In our user guides, brochures and adverts we often feature JustisOne’s Precedent Map, as shown below. If you have ever wanted to know more about the Precedent Map, its features, purpose, and why it is one of the most popular features in JustisOne you’re in the right place.
Traditionally, understanding how cases are related to each other requires reading vast amounts of case law. At a minimum, this is to understand how a judgment treats the cases it cites. More complicated is the task of discovering how a case has been subsequently treated since being handed down by the judge. This latter step is a vital one, however, as it is important to determine if a case is still considered good law before using it.
Using JustisOne’s Precedent Map, it is now possible to instantly see the relationships between cases, the treatments applied, and even identify cases that are relevant to the point of law being researched. The JustisOne Precedent Map is a visualisation rich with information about the relationships between cases, and it is a feature which has taken years of development.
“The Justis Precedent Map is an excellent tool for seeing at a glance where an authority has been considered. Equivalent deliberate search would take up to a few minutes and is not really possible on some platforms.”
QC and Barrister, Quadrant Chambers, London
The history of the Precedent Map
Justis’ original legal research platform was launched in 1999 and was widely viewed as one of the most intuitive online case law libraries at the time. In 2005, Justis launched JustCite, an index of invaluable legal material, case relationships and citations. It was within JustCite that the Precedent Map first appeared. In 2016, Justis combined these two innovative products to create JustisOne. At this time the features from JustCite that were incorporated into JustisOne were re-developed to provide a better experience for the users.
Many years of work have been invested into developing the systems and infrastructure that supports this feature, and this goes beyond the software which can process millions of pages of case law. From digitising old cases that were archived in library basements across the UK, through to developing international partnerships which ensure that you can see all relevant cases from over 120 other services in our visualisations, there has been a lot of thought and effort gone into a feature which enables you to click a button and have complex inter-relationships between cases visualised so clearly.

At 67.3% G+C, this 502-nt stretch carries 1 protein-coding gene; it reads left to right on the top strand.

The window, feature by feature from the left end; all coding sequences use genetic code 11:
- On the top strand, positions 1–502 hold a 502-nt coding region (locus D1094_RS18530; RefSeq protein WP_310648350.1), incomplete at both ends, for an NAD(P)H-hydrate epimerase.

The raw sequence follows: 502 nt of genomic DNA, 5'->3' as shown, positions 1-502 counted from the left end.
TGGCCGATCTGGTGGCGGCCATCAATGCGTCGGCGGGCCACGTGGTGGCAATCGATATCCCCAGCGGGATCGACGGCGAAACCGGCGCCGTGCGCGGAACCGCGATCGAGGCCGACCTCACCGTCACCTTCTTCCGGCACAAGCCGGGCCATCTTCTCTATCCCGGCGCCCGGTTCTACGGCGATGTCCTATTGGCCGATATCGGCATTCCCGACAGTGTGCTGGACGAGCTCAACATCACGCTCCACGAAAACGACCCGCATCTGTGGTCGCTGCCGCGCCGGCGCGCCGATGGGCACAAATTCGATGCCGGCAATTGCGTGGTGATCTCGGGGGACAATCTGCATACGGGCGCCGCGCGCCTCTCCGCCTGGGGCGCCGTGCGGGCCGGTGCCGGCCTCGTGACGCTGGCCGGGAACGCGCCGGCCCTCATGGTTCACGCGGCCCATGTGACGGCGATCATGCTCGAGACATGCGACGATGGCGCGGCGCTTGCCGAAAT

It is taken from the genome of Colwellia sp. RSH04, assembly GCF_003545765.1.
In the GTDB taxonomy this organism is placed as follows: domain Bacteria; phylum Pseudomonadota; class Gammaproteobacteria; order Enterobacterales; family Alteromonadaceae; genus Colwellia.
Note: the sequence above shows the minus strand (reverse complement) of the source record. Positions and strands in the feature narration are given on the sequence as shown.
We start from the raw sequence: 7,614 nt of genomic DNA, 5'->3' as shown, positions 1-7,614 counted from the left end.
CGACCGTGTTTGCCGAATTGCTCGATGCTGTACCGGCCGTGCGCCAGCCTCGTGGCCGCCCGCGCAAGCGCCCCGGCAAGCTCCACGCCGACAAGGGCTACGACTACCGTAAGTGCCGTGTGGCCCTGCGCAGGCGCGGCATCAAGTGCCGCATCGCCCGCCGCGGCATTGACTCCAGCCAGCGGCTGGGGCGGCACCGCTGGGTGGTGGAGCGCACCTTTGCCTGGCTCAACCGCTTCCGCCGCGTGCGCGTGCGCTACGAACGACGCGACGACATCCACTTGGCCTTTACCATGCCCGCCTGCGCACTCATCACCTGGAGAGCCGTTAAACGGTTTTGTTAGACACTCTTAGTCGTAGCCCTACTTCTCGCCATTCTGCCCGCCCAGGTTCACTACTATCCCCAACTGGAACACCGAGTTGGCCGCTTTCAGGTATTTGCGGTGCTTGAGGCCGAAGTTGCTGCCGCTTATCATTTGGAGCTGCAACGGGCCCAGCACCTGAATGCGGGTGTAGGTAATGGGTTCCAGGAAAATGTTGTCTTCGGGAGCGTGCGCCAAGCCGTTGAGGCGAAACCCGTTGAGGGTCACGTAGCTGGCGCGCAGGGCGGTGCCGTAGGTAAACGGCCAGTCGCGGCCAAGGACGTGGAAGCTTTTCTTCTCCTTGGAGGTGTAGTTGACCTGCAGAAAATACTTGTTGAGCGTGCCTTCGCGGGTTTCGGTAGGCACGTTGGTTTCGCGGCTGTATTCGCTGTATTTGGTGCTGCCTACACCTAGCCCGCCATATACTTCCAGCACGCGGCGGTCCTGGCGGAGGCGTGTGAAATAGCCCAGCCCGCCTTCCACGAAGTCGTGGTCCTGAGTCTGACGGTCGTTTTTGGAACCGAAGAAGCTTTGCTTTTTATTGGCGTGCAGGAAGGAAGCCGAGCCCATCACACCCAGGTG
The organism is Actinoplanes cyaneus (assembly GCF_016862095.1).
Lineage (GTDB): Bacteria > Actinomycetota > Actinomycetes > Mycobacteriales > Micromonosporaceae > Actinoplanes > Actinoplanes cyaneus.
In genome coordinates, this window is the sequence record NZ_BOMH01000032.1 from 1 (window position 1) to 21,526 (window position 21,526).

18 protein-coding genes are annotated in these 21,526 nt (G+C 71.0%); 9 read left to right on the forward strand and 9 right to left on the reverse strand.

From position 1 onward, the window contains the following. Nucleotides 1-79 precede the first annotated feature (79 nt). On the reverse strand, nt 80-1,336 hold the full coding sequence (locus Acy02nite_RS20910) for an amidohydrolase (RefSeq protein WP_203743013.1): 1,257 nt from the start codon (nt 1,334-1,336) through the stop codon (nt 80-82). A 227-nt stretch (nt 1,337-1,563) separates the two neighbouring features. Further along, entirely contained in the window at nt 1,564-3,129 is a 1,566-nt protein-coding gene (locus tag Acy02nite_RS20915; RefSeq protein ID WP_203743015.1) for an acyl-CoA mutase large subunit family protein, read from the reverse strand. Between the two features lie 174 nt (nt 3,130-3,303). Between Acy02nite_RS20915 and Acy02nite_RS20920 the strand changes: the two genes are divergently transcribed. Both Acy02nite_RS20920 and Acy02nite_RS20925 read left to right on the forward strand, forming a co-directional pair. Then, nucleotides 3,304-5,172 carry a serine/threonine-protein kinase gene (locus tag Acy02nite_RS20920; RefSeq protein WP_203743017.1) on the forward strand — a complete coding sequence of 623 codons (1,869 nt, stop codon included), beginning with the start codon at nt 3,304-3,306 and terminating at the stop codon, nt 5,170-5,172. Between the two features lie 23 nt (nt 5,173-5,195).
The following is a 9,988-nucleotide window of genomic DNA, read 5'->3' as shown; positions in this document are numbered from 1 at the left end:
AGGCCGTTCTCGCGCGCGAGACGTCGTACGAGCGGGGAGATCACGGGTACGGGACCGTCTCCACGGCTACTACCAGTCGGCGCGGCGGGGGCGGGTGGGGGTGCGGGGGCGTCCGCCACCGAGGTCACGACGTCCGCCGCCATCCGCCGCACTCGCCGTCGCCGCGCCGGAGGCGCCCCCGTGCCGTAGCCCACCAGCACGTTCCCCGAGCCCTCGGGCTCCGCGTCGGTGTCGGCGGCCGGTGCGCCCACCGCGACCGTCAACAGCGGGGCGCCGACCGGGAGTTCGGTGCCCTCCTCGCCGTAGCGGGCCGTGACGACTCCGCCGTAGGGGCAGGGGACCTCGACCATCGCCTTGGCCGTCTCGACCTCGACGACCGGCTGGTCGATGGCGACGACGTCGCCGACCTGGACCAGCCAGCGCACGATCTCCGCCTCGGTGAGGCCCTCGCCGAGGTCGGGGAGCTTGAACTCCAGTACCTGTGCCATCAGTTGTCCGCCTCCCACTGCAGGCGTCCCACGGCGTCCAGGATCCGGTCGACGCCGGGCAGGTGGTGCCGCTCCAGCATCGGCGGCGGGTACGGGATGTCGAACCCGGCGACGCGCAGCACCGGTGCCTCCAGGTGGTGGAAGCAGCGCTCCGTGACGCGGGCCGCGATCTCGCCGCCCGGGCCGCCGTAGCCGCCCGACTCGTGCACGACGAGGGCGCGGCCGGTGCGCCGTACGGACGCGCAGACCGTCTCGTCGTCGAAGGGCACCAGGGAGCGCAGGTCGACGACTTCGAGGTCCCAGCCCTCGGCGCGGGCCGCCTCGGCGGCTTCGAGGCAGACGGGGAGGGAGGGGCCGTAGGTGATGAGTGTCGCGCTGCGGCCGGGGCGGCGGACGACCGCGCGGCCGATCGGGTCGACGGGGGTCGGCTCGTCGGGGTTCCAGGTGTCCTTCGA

The case treatments, colour-coded arrows, are determined and checked by our team of legally trained editors to ensure that they are accurate. Additionally, the size of the circles represents the number of relationships that cases have in common with each other, which would be impossible to visualise without powerful legal technology systems running in the background. The Precedent Map also remains updated, displaying information when new cases are added to JustisOne as there are over 1,000 new cases added each month.
The Precedent Map is such a popular feature amongst our users not simply because it is visually pleasing, but because it provides important information in a fraction of the time that conducting the equivalent research manually would take.
“The Precedent Map allows a student to visualize the citing cases and the cases mentioned in the case at hand. Seeing a case in this way leads to a deeper understanding of its connections to other cases and how those cases might affect its continuing validity. Being able to switch from a list view to a graphical view serves different types of learners. It also allows a researcher to switch from a global to a granular view to see the problem from a different perspective.”
Legal Information Librarian, Boston University School of Law, Massachusetts
How does the Precedent Map work?
After searching and finding the case you need to consider on JustisOne, you can access the Precedent Map using the button the in top right of the case overview screen as shown below.
The large white circle represents the main case, while the cases within the centre of the main circle are those cited within the judgment of the main case. The outer circles around the outside of the main circle represent cases that have subsequently referred to the main case.
These cases are in chronological order from left to right, enabling you to quickly understand the current status of a case. For example, you can see in the image below that the case in question has received a number of recent negative treatments, and therefore you may need to check if these points are relevant to the area you are researching.
Coloured arrows between the outer circles and the large white circle correspond to positive (green), neutral (orange) or negative (red) treatments. You can hover over an arrow to see the exact treatment type.
The size of the outer and inner circles represents the number of citation relationships they share with the rest of the cases on display; the larger the circle the more relationships it has in common with the other cases.
You can click on the case circles to view the relationships between a case and the others on the screen. You can even see relationships between cases across multiple jurisdictions.
JustisOne, our flagship legal research platform, gives you access to the most comprehensive collection of common law cases, alongside advanced legal technology. This unique combination of information and technology allows you to access more cases, and conduct efficient and thorough legal research.
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